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As detailed by Mike Persinger of MLB.com, the draft has several new rules, chief among them being the new bonus pool that restricts the amount of money teams can use to sign top draft picks. Each club has a different amount of money to spend (Baseball America has the details), and they will face harsh penalties if they go over their limits.
The 2012 draft is going to be a defining one, but nobody has any real clue how things are going to play out. The idea, though, is to turn back the clock to a time when things were simpler.
Here's how MLB Executive VP of Labor Relations Rob Manfred put it, via Jerry Crasnick of Baseball America (subscription required):
What we hoped to achieve through the system was to restore the draft to its original purpose. That's what the commissioner said when we got into this whole business. We see that purpose as the best players being available to the lowest-finishing clubs. We think the beauty of this system is that they're going to be available at a reasonably predictable price.
There are some who are skeptical over whether the new rules will work. Since teams have an exact dollar amount to work with, they need to know beyond a shadow of a doubt that they can actually sign the players they want and that the players they want will be actually worth the money.
There is no margin for error on either the scouting side of things or on the financial side of things, and that means a lot can go wrong.
The most intriguing part of this new-school system is that it will require teams to use an old-school approach to develop relationships with players.
Here's how Crasnick put it:
The new system places a premium on area scouts to forge relationships and do the reconnaissance to give teams a sense of security. In this respect, it marks a return to values that baseball held dear before the draft became such big business.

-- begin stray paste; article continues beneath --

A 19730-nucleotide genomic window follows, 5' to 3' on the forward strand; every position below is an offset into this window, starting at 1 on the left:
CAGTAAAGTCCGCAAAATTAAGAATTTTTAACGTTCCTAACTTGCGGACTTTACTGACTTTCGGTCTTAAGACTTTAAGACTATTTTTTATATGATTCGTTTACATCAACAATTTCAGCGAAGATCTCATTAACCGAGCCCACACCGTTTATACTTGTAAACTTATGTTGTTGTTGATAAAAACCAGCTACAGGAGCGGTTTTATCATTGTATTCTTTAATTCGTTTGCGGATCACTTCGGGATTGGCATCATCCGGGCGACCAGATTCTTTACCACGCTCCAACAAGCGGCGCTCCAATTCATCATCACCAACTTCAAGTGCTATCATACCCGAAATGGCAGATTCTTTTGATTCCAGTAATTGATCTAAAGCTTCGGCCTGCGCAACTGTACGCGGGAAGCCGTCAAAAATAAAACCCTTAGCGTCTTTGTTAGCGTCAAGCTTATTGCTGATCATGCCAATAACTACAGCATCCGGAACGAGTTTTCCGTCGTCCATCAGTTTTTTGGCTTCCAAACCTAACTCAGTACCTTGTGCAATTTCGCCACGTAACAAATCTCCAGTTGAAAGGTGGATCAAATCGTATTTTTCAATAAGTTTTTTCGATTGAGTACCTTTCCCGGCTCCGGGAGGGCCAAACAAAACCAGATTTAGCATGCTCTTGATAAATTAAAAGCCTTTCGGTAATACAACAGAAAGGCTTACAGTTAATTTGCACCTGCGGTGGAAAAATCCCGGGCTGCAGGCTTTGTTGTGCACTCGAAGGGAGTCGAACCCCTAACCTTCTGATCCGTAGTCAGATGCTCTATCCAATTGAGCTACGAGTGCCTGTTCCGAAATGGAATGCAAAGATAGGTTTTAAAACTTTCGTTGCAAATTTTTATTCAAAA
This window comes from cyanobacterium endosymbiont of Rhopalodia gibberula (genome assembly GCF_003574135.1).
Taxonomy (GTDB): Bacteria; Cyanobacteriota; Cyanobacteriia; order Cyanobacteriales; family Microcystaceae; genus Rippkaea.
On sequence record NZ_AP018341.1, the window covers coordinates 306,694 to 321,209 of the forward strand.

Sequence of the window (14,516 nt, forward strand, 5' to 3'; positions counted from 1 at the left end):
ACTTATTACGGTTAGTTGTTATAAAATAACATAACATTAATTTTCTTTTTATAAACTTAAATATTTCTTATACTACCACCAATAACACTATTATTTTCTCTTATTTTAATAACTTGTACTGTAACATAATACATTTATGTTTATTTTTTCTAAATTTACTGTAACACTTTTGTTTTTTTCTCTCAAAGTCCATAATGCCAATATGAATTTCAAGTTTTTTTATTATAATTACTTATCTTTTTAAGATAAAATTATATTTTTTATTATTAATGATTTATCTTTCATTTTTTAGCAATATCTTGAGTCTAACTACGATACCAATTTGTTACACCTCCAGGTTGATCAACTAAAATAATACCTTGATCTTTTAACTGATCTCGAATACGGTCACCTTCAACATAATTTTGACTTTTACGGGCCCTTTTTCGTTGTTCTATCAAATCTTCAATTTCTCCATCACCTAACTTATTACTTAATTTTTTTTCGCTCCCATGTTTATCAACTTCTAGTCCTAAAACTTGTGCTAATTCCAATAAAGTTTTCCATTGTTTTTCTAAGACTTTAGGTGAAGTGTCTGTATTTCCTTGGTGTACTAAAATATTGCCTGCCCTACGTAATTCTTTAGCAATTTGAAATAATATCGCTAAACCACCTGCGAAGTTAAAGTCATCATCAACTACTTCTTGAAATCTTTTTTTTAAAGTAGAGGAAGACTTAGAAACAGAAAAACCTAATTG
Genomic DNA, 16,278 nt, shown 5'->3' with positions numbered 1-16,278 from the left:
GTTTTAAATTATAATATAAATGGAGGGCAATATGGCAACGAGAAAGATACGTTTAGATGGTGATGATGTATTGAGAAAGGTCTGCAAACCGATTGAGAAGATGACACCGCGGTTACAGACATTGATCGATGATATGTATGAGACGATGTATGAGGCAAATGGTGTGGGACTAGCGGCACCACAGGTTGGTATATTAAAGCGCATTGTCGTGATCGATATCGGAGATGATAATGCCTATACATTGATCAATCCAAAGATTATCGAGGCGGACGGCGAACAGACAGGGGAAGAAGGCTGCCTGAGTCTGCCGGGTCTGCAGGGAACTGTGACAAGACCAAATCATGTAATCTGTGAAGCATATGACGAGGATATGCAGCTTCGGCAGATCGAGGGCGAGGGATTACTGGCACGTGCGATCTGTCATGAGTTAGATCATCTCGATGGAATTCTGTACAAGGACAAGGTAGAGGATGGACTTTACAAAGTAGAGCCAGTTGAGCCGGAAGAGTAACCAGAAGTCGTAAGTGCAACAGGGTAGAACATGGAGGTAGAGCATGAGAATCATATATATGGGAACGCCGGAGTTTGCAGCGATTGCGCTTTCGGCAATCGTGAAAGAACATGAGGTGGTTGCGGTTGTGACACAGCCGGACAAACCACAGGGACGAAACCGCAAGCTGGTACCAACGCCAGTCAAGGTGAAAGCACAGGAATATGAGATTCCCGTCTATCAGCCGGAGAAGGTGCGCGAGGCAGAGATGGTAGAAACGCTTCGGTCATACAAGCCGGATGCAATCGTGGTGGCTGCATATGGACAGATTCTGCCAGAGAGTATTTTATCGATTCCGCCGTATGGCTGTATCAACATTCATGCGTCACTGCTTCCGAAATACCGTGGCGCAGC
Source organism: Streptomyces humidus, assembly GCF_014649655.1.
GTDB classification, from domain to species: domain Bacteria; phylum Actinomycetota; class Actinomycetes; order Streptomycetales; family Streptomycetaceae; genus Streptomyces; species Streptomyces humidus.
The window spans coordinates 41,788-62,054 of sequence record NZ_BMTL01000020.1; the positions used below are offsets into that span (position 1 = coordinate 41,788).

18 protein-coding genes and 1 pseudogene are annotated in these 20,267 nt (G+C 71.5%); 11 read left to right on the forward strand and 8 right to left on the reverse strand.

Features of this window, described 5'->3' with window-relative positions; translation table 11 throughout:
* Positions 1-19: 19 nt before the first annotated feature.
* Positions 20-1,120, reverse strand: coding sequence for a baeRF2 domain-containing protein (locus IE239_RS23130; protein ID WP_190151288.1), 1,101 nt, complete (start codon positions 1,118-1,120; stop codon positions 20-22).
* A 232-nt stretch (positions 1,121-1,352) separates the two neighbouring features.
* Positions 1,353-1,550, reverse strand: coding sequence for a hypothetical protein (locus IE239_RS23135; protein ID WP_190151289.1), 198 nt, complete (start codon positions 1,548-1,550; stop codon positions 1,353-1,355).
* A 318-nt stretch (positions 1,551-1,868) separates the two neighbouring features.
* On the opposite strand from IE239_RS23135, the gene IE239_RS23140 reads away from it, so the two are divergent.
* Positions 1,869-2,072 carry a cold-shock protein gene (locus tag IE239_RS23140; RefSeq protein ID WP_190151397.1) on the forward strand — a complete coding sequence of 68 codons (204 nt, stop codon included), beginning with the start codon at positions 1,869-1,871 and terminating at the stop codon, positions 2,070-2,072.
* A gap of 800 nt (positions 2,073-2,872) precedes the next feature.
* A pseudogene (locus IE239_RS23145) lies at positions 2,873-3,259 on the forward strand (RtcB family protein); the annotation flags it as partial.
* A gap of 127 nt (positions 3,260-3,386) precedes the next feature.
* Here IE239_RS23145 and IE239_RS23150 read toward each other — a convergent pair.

In other words, the new draft will be a mix between the good old days and the good new days. It may be a brave new world, but it's a brave new world that has a nostalgic feel to it. Baseball is still baseball, except even more so.
Baseball fans should look at this as a good thing. The new draft will require a traditional approach, and the league has a good chance of delivering the parity that so many critics say it lacks.
If the new system works, fans will be happy and the MLB bigwigs will pat each other on the back. For the young men being drafted, however, relatively little will change. They will go from being amateurs to being professionals, and that's something that can indeed just as easily become a curse as it can a blessing.
Of the young men who will be drafted, only a select group will actually get to enjoy big-league careers. The next couple of days will be a happy occasion for all of them, but reality will quickly set in. Before the majors lie the minors, a harsh world where many good men are lost. Financial concerns will kick in, and the pressure to perform will never go away.
Thankfully, the one thing that will remain constant is the dream. And over the next couple days, many young men are going to be given an opportunity to chase it.
If they're lucky enough, they will find themselves in a familiar scenario.
Game 7. Two outs in the ninth. Bases loaded. Three-and-two count. Crowd on its feet. And the pitch...
That's the climax. The draft is Chapter One. Once it's over, anything is possible.